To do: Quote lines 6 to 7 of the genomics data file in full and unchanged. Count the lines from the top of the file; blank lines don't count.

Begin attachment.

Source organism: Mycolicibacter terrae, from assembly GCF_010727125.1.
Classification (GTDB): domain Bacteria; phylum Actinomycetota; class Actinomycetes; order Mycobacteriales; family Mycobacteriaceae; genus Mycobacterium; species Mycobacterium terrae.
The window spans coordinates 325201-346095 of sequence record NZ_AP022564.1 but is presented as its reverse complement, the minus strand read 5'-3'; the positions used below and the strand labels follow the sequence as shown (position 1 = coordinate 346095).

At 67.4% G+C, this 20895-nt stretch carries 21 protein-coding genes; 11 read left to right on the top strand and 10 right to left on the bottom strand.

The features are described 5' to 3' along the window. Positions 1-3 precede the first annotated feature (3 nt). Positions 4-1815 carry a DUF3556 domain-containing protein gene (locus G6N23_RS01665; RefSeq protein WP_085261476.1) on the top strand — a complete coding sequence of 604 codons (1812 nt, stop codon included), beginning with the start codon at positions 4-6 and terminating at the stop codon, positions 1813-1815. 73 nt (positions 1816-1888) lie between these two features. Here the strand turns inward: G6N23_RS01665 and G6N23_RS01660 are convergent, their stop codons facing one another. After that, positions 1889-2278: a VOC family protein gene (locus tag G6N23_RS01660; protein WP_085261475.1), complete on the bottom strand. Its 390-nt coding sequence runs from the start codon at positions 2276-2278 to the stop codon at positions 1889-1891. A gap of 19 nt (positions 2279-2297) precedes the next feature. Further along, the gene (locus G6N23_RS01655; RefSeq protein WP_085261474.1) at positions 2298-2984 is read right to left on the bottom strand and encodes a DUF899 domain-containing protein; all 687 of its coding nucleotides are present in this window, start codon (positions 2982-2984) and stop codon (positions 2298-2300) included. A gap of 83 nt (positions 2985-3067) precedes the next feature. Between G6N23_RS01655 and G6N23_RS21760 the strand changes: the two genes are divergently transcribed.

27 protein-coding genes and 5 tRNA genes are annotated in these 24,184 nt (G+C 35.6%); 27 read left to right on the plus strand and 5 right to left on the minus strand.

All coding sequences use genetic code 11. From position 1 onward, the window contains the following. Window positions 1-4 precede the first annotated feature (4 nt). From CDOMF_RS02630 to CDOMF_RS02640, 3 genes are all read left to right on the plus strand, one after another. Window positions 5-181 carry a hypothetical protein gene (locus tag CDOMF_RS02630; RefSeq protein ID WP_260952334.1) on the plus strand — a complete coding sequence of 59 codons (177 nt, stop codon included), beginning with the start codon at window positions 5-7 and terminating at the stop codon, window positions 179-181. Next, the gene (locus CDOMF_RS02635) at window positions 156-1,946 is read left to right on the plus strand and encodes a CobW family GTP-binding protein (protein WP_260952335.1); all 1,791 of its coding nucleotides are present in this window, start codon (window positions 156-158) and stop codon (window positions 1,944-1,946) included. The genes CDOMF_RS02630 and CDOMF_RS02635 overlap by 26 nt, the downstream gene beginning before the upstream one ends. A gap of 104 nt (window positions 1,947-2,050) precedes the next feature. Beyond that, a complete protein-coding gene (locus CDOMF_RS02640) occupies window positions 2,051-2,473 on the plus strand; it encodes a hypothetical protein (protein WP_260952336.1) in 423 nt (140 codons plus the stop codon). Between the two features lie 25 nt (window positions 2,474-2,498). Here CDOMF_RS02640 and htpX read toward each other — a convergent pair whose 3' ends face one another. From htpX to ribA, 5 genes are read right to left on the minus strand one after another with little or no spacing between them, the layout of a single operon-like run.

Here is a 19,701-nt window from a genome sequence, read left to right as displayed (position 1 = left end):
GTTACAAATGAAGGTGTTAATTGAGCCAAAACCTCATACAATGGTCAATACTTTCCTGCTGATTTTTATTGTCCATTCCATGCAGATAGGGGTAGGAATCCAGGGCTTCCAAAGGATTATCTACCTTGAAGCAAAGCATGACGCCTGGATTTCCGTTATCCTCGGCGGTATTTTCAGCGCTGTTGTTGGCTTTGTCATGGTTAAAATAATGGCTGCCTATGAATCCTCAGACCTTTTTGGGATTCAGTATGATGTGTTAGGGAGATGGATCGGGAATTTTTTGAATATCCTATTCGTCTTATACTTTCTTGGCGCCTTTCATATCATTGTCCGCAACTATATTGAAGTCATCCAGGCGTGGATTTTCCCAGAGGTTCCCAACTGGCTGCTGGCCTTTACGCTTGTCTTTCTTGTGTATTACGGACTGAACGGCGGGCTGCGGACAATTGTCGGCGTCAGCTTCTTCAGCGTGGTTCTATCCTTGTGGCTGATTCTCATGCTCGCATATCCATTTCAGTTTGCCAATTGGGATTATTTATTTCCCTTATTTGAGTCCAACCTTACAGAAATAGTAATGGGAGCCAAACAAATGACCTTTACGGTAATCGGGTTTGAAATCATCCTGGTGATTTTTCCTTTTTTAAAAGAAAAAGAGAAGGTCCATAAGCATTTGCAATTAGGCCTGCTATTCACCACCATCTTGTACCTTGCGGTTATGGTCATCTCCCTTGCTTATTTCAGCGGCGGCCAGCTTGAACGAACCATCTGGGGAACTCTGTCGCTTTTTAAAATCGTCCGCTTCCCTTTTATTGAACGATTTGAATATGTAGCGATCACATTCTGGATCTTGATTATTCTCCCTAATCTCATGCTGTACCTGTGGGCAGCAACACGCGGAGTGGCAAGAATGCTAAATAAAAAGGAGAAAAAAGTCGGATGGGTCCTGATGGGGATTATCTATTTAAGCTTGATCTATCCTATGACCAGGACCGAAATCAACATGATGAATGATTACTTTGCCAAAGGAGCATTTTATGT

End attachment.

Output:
27 protein-coding genes and 5 tRNA genes are annotated in these 24,184 nt (G+C 35.6%); 27 read left to right on the plus strand and 5 right to left on the minus strand.

All coding sequences use genetic code 11. From position 1 onward, the window contains the following. Window positions 1-4 precede the first annotated feature (4 nt). From CDOMF_RS02630 to CDOMF_RS02640, 3 genes are all read left to right on the plus strand, one after another. Window positions 5-181 carry a hypothetical protein gene (locus tag CDOMF_RS02630; RefSeq protein ID WP_260952334.1) on the plus strand — a complete coding sequence of 59 codons (177 nt, stop codon included), beginning with the start codon at window positions 5-7 and terminating at the stop codon, window positions 179-181. Next, the gene (locus CDOMF_RS02635) at window positions 156-1,946 is read left to right on the plus strand and encodes a CobW family GTP-binding protein (protein WP_260952335.1); all 1,791 of its coding nucleotides are present in this window, start codon (window positions 156-158) and stop codon (window positions 1,944-1,946) included. The genes CDOMF_RS02630 and CDOMF_RS02635 overlap by 26 nt, the downstream gene beginning before the upstream one ends. A gap of 104 nt (window positions 1,947-2,050) precedes the next feature. Beyond that, a complete protein-coding gene (locus CDOMF_RS02640) occupies window positions 2,051-2,473 on the plus strand; it encodes a hypothetical protein (protein WP_260952336.1) in 423 nt (140 codons plus the stop codon). Between the two features lie 25 nt (window positions 2,474-2,498). Here CDOMF_RS02640 and htpX read toward each other — a convergent pair whose 3' ends face one another. From htpX to ribA, 5 genes are read right to left on the minus strand one after another with little or no spacing between them, the layout of a single operon-like run.